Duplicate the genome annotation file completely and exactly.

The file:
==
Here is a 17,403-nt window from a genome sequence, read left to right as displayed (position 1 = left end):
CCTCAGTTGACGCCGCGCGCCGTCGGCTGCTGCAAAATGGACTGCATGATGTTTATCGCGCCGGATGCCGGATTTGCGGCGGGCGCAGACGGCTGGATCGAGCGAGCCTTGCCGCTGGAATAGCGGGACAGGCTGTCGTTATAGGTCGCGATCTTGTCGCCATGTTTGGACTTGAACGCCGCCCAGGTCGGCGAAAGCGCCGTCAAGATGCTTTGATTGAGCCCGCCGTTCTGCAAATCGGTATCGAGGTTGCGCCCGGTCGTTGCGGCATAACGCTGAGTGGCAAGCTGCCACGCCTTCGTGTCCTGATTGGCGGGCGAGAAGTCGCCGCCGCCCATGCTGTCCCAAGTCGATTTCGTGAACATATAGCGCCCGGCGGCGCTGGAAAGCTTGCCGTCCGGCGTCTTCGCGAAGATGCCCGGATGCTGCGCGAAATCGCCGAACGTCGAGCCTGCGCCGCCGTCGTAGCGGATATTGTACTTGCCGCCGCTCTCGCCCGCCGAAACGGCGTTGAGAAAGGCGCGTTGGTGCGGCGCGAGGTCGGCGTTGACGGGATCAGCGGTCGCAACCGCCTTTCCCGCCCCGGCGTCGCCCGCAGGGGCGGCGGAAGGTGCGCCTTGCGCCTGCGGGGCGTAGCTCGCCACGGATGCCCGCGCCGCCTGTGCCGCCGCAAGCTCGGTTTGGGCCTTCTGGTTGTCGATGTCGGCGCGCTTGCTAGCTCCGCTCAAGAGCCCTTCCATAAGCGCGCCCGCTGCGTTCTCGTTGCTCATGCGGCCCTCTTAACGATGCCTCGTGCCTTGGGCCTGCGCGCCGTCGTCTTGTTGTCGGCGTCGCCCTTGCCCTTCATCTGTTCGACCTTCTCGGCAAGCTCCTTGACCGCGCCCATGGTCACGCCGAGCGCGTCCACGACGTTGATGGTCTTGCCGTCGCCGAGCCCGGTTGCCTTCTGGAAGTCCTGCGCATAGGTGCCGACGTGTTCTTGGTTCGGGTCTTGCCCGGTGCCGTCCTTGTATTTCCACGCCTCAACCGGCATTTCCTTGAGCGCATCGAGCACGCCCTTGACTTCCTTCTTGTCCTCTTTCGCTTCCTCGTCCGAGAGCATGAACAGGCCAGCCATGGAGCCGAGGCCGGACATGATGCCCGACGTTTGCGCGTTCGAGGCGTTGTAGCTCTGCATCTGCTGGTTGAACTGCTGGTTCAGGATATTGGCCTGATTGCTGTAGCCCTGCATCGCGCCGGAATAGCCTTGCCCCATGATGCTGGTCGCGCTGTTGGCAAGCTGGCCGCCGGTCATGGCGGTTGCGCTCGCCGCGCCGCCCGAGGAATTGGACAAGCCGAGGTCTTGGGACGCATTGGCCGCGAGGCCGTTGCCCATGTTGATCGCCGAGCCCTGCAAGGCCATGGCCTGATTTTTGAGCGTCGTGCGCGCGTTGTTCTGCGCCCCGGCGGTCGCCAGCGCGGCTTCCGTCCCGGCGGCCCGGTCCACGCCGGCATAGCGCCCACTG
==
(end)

Here is a 17,403-nt window from a genome sequence, read left to right as displayed (position 1 = left end):
CCTCAGTTGACGCCGCGCGCCGTCGGCTGCTGCAAAATGGACTGCATGATGTTTATCGCGCCGGATGCCGGATTTGCGGCGGGCGCAGACGGCTGGATCGAGCGAGCCTTGCCGCTGGAATAGCGGGACAGGCTGTCGTTATAGGTCGCGATCTTGTCGCCATGTTTGGACTTGAACGCCGCCCAGGTCGGCGAAAGCGCCGTCAAGATGCTTTGATTGAGCCCGCCGTTCTGCAAATCGGTATCGAGGTTGCGCCCGGTCGTTGCGGCATAACGCTGAGTGGCAAGCTGCCACGCCTTCGTGTCCTGATTGGCGGGCGAGAAGTCGCCGCCGCCCATGCTGTCCCAAGTCGATTTCGTGAACATATAGCGCCCGGCGGCGCTGGAAAGCTTGCCGTCCGGCGTCTTCGCGAAGATGCCCGGATGCTGCGCGAAATCGCCGAACGTCGAGCCTGCGCCGCCGTCGTAGCGGATATTGTACTTGCCGCCGCTCTCGCCCGCCGAAACGGCGTTGAGAAAGGCGCGTTGGTGCGGCGCGAGGTCGGCGTTGACGGGATCAGCGGTCGCAACCGCCTTTCCCGCCCCGGCGTCGCCCGCAGGGGCGGCGGAAGGTGCGCCTTGCGCCTGCGGGGCGTAGCTCGCCACGGATGCCCGCGCCGCCTGTGCCGCCGCAAGCTCGGTTTGGGCCTTCTGGTTGTCGATGTCGGCGCGCTTGCTAGCTCCGCTCAAGAGCCCTTCCATAAGCGCGCCCGCTGCGTTCTCGTTGCTCATGCGGCCCTCTTAACGATGCCTCGTGCCTTGGGCCTGCGCGCCGTCGTCTTGTTGTCGGCGTCGCCCTTGCCCTTCATCTGTTCGACCTTCTCGGCAAGCTCCTTGACCGCGCCCATGGTCACGCCGAGCGCGTCCACGACGTTGATGGTCTTGCCGTCGCCGAGCCCGGTTGCCTTCTGGAAGTCCTGCGCATAGGTGCCGACGTGTTCTTGGTTCGGGTCTTGCCCGGTGCCGTCCTTGTATTTCCACGCCTCAACCGGCATTTCCTTGAGCGCATCGAGCACGCCCTTGACTTCCTTCTTGTCCTCTTTCGCTTCCTCGTCCGAGAGCATGAACAGGCCAGCCATGGAGCCGAGGCCGGACATGATGCCCGACGTTTGCGCGTTCGAGGCGTTGTAGCTCTGCATCTGCTGGTTGAACTGCTGGTTCAGGATATTGGCCTGATTGCTGTAGCCCTGCATCGCGCCGGAATAGCCTTGCCCCATGATGCTGGTCGCGCTGTTGGCAAGCTGGCCGCCGGTCATGGCGGTTGCGCTCGCCGCGCCGCCCGAGGAATTGGACAAGCCGAGGTCTTGGGACGCATTGGCCGCGAGGCCGTTGCCCATGTTGATCGCCGAGCCCTGCAAGGCCATGGCCTGATTTTTGAGCGTCGTGCGCGCGTTGTTCTGCGCCCCGGCGGTCGCCAGCGCGGCTTCCGTCCCGGCGGCCCGGTCCACGCCGGCATAGCGCCCACTG